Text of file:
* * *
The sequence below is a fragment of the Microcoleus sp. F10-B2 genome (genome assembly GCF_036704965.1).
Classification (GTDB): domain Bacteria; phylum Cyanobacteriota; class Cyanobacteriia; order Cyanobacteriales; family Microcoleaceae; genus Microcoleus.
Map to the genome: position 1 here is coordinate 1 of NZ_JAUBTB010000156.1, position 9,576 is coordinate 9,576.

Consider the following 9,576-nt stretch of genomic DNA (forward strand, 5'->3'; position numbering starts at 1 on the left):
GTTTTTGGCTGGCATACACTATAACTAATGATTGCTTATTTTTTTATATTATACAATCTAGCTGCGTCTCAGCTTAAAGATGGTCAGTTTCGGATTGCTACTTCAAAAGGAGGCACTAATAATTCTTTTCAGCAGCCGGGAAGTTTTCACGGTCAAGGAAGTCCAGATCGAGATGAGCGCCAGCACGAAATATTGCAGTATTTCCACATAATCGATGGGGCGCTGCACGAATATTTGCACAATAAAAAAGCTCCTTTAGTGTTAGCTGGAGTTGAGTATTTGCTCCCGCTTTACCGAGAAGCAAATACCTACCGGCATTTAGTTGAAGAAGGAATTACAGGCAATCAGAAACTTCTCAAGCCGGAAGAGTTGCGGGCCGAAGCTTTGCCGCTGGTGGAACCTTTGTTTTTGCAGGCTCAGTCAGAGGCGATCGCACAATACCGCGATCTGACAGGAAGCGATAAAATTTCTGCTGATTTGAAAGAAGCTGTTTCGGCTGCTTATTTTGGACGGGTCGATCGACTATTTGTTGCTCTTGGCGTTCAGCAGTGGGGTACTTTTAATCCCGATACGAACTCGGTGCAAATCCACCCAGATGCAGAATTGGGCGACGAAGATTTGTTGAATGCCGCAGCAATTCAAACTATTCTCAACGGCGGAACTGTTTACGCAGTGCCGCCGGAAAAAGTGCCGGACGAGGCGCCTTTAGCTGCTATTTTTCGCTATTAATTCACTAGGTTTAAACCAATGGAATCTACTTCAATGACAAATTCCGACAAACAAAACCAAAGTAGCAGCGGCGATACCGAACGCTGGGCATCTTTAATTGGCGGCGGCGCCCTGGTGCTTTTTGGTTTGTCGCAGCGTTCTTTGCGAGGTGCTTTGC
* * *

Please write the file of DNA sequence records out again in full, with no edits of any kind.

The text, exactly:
The sequence below is a fragment of the Microcoleus sp. F10-B2 genome (genome assembly GCF_036704965.1).
Classification (GTDB): domain Bacteria; phylum Cyanobacteriota; class Cyanobacteriia; order Cyanobacteriales; family Microcoleaceae; genus Microcoleus.
Map to the genome: position 1 here is coordinate 1 of NZ_JAUBTB010000156.1, position 9,576 is coordinate 9,576.

Consider the following 9,576-nt stretch of genomic DNA (forward strand, 5'->3'; position numbering starts at 1 on the left):
GTTTTTGGCTGGCATACACTATAACTAATGATTGCTTATTTTTTTATATTATACAATCTAGCTGCGTCTCAGCTTAAAGATGGTCAGTTTCGGATTGCTACTTCAAAAGGAGGCACTAATAATTCTTTTCAGCAGCCGGGAAGTTTTCACGGTCAAGGAAGTCCAGATCGAGATGAGCGCCAGCACGAAATATTGCAGTATTTCCACATAATCGATGGGGCGCTGCACGAATATTTGCACAATAAAAAAGCTCCTTTAGTGTTAGCTGGAGTTGAGTATTTGCTCCCGCTTTACCGAGAAGCAAATACCTACCGGCATTTAGTTGAAGAAGGAATTACAGGCAATCAGAAACTTCTCAAGCCGGAAGAGTTGCGGGCCGAAGCTTTGCCGCTGGTGGAACCTTTGTTTTTGCAGGCTCAGTCAGAGGCGATCGCACAATACCGCGATCTGACAGGAAGCGATAAAATTTCTGCTGATTTGAAAGAAGCTGTTTCGGCTGCTTATTTTGGACGGGTCGATCGACTATTTGTTGCTCTTGGCGTTCAGCAGTGGGGTACTTTTAATCCCGATACGAACTCGGTGCAAATCCACCCAGATGCAGAATTGGGCGACGAAGATTTGTTGAATGCCGCAGCAATTCAAACTATTCTCAACGGCGGAACTGTTTACGCAGTGCCGCCGGAAAAAGTGCCGGACGAGGCGCCTTTAGCTGCTATTTTTCGCTATTAATTCACTAGGTTTAAACCAATGGAATCTACTTCAATGACAAATTCCGACAAACAAAACCAAAGTAGCAGCGGCGATACCGAACGCTGGGCATCTTTAATTGGCGGCGGCGCCCTGGTGCTTTTTGGTTTGTCGCAGCGTTCTTTGCGAGGTGCTTTGC